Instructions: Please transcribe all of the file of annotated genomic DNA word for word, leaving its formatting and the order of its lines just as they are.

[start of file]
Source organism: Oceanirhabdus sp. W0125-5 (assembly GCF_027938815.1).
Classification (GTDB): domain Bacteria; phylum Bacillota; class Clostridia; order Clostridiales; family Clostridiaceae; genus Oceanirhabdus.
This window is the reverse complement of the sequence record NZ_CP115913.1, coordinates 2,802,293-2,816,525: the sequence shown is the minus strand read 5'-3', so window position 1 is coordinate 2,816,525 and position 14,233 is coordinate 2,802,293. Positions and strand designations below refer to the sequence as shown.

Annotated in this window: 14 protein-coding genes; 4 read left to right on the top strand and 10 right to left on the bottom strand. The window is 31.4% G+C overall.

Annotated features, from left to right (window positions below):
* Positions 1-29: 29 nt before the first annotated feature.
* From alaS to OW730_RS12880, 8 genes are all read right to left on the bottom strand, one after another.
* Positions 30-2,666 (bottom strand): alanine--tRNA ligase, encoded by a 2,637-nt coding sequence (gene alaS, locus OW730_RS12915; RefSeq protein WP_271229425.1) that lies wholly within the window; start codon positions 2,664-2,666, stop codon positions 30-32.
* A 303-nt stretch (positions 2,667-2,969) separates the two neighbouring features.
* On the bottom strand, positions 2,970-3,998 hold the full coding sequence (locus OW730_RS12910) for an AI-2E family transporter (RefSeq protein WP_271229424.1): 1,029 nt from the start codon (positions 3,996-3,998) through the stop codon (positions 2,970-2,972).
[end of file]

Source organism: Oceanirhabdus sp. W0125-5 (assembly GCF_027938815.1).
Classification (GTDB): domain Bacteria; phylum Bacillota; class Clostridia; order Clostridiales; family Clostridiaceae; genus Oceanirhabdus.
This window is the reverse complement of the sequence record NZ_CP115913.1, coordinates 2,802,293-2,816,525: the sequence shown is the minus strand read 5'-3', so window position 1 is coordinate 2,816,525 and position 14,233 is coordinate 2,802,293. Positions and strand designations below refer to the sequence as shown.

Annotated in this window: 14 protein-coding genes; 4 read left to right on the top strand and 10 right to left on the bottom strand. The window is 31.4% G+C overall.

Annotated features, from left to right (window positions below):
* Positions 1-29: 29 nt before the first annotated feature.
* From alaS to OW730_RS12880, 8 genes are all read right to left on the bottom strand, one after another.
* Positions 30-2,666 (bottom strand): alanine--tRNA ligase, encoded by a 2,637-nt coding sequence (gene alaS, locus OW730_RS12915; RefSeq protein WP_271229425.1) that lies wholly within the window; start codon positions 2,664-2,666, stop codon positions 30-32.
* A 303-nt stretch (positions 2,667-2,969) separates the two neighbouring features.
* On the bottom strand, positions 2,970-3,998 hold the full coding sequence (locus OW730_RS12910) for an AI-2E family transporter (RefSeq protein WP_271229424.1): 1,029 nt from the start codon (positions 3,996-3,998) through the stop codon (positions 2,970-2,972).